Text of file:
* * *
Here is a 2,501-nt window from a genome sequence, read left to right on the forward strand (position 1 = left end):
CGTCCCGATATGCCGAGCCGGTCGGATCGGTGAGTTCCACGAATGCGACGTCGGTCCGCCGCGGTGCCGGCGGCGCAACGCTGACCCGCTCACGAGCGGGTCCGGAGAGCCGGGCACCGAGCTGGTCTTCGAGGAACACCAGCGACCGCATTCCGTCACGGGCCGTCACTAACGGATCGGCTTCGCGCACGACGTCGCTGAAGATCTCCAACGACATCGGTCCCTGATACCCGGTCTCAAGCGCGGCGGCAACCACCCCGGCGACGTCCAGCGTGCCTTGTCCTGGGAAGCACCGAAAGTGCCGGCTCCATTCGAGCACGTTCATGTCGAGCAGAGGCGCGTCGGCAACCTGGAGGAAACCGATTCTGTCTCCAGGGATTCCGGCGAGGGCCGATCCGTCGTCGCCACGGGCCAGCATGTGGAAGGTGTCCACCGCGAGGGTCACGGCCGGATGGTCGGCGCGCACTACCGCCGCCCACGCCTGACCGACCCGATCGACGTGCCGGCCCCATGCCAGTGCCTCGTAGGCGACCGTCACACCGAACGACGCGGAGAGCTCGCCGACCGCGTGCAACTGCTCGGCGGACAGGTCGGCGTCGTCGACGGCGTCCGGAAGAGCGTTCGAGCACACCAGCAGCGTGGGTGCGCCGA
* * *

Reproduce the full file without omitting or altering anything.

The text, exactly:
Here is a 2,501-nt window from a genome sequence, read left to right on the forward strand (position 1 = left end):
CGTCCCGATATGCCGAGCCGGTCGGATCGGTGAGTTCCACGAATGCGACGTCGGTCCGCCGCGGTGCCGGCGGCGCAACGCTGACCCGCTCACGAGCGGGTCCGGAGAGCCGGGCACCGAGCTGGTCTTCGAGGAACACCAGCGACCGCATTCCGTCACGGGCCGTCACTAACGGATCGGCTTCGCGCACGACGTCGCTGAAGATCTCCAACGACATCGGTCCCTGATACCCGGTCTCAAGCGCGGCGGCAACCACCCCGGCGACGTCCAGCGTGCCTTGTCCTGGGAAGCACCGAAAGTGCCGGCTCCATTCGAGCACGTTCATGTCGAGCAGAGGCGCGTCGGCAACCTGGAGGAAACCGATTCTGTCTCCAGGGATTCCGGCGAGGGCCGATCCGTCGTCGCCACGGGCCAGCATGTGGAAGGTGTCCACCGCGAGGGTCACGGCCGGATGGTCGGCGCGCACTACCGCCGCCCACGCCTGACCGACCCGATCGACGTGCCGGCCCCATGCCAGTGCCTCGTAGGCGACCGTCACACCGAACGACGCGGAGAGCTCGCCGACCGCGTGCAACTGCTCGGCGGACAGGTCGGCGTCGTCGACGGCGTCCGGAAGAGCGTTCGAGCACACCAGCAGCGTGGGTGCGCCGA